During the second day of the training, the students have been challenged with more “difficult” activities, focusing on the development of skills, such as creativity, problem solving, critical thinking, communication, collaboration and public speaking. The activities “Front page”, “The battle of orange” and “The hidden path” took place triggering the interest and active participation of all the students. During the activity “Front page”, the students are creating the front page of a newspaper trying to convince their classmates about the authenticity of the news. Presentations on critical issues, such as “Drug abuse” have been done during this activity giving them space for discussion and reflection. During the activity “The Battle of Orange”, the participants are divided into two groups which have the same goal: To take the orange! After a 10-minute discussion among the two group members, the battle is occurring through a debate session, where one representative from each group has to argue and convince the other one about taking the orange. Are they going to fight or are they going to reach an agreement?
The third and last day of the training, students have been challenged with the activity “The Electric Fence”. A rope between two trees with approximately 150 cm high represents an electric fence, which should not be touched by the participants. The participants have to pass from one side to the other without jumping but only with the assistance of the others. Before starting the action the participants are given some time, in order to elaborate a strategy on how they will pass to the other side. If someone touches the electric fence, then the whole group has to start again from the beginning. The challenge is accomplished only when all the participants pass from the other side without touching the electric fence. They enjoyed this challenge, despite the fact that in the beginning they did not find a good strategy. After a while and after discussions between them, they made it to the other side after communicating effectively and collaborating to achieve the goal.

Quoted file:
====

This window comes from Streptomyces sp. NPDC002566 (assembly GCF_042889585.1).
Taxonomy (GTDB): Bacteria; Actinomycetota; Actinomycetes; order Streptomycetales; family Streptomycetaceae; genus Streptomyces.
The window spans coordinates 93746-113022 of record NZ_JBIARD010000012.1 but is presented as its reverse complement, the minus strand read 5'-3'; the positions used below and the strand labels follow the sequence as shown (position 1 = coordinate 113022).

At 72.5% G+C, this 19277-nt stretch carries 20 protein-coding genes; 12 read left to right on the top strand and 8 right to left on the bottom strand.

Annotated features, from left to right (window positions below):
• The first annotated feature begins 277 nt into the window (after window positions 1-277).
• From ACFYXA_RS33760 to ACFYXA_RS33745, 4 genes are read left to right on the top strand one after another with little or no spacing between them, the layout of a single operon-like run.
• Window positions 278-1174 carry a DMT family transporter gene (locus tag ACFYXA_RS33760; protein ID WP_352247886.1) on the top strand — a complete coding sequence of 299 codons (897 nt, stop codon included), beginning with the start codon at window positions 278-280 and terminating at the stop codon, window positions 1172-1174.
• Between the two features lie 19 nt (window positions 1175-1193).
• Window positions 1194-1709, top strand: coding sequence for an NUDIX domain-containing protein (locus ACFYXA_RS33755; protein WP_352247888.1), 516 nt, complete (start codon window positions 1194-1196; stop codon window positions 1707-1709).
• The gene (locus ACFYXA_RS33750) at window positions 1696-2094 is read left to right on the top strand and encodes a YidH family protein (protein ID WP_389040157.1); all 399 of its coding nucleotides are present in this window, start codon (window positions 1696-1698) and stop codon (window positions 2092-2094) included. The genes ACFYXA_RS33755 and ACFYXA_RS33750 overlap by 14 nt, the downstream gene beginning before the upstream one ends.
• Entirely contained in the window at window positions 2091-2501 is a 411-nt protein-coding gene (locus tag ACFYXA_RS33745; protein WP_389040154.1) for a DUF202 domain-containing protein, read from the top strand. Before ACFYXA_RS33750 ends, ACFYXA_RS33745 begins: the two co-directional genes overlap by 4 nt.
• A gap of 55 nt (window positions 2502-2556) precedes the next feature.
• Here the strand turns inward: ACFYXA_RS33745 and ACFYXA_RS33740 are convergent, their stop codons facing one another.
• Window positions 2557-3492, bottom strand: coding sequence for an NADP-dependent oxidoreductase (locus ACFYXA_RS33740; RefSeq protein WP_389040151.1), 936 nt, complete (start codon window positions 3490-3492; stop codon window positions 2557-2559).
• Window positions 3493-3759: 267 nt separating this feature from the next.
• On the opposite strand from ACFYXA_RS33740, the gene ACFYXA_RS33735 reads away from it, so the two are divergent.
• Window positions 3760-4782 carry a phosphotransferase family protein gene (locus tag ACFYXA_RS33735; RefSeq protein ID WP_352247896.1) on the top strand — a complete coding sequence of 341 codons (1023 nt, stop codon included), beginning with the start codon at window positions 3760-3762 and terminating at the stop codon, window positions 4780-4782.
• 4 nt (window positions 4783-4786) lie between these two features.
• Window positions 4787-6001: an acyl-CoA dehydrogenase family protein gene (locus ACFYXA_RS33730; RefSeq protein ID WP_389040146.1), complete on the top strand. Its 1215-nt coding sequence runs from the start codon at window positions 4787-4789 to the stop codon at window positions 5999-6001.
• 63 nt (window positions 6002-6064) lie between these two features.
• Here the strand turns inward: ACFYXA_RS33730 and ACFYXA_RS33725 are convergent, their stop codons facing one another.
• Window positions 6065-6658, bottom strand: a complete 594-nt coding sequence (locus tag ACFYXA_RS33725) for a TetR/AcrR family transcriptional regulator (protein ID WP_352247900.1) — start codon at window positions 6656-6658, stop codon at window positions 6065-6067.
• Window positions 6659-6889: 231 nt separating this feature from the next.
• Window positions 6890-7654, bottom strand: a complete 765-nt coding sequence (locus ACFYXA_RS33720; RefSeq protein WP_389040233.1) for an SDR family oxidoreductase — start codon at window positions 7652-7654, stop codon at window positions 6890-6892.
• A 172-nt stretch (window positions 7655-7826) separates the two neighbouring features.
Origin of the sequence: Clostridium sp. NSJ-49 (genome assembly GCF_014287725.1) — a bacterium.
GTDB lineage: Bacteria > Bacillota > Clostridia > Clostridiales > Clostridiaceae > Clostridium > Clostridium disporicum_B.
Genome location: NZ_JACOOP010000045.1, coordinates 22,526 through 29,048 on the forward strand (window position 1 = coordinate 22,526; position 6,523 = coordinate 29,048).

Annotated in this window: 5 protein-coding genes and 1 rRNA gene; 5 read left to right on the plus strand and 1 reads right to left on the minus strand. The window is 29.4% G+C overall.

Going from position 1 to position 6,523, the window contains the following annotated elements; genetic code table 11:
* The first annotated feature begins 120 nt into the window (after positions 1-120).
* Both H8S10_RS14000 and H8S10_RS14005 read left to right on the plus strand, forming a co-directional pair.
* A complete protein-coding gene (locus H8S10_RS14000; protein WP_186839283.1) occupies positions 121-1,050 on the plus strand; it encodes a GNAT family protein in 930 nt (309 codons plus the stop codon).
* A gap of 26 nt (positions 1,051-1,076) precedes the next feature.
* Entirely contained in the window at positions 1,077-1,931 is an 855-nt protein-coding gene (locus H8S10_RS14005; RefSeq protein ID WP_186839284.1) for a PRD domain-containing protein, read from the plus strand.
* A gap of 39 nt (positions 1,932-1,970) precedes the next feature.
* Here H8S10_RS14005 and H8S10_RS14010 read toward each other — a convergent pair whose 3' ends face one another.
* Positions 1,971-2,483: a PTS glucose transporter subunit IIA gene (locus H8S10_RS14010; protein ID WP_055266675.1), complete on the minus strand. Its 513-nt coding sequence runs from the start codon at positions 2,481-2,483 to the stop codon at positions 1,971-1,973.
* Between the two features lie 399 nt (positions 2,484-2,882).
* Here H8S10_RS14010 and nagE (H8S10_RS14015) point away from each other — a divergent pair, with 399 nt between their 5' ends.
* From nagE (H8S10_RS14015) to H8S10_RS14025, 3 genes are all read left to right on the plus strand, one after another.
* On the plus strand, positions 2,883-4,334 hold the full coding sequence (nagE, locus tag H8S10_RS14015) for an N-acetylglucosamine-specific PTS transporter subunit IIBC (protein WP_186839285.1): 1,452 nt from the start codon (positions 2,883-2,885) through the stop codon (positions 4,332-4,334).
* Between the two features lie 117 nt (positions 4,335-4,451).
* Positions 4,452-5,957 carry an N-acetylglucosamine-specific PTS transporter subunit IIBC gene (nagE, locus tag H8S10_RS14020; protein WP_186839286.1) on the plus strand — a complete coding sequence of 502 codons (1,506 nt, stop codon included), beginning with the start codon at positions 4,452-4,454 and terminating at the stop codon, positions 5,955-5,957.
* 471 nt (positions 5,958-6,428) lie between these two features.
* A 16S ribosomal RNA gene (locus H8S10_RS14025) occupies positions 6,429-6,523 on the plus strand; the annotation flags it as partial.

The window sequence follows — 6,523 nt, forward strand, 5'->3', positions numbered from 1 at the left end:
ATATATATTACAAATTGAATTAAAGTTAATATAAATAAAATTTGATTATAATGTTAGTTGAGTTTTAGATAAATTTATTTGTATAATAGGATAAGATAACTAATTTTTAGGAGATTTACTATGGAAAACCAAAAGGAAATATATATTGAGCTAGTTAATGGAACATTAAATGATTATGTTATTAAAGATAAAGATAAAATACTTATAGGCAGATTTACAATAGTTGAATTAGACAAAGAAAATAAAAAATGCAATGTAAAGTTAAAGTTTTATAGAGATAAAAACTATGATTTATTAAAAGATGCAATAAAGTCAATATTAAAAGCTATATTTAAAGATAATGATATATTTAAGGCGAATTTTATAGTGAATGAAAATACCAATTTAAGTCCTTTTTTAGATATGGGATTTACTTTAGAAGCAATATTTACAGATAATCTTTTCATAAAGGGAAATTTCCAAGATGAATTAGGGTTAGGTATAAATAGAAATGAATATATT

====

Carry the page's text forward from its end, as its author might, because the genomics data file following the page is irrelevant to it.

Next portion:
Interviews from the participants, Blake and Justice took place explaining from different perspectives their experience with WE AfriHug and the Non-Formal Education approach. The students had the chance also to evaluate the training seminar and also to reflect and express what they liked and what they did not like but also what they promise for the future. “I learned how important is to be united”, “I have identified my power and what I can do”, “I discovered my capabilities” were some of the students’ statements after the end of our training during the third day.
Now the team is getting ready for the next sports milestone combining the Sahara Marathon with the support of the Saharawi refugees. 42 kilometers will be covered in the desert to show the support to the Sahrawi families at the refugee camps of Tindouf. The motto of the 2018 Sahara Marathon edition is: “42 kilometers of our effort, for 42 years of your resistance”.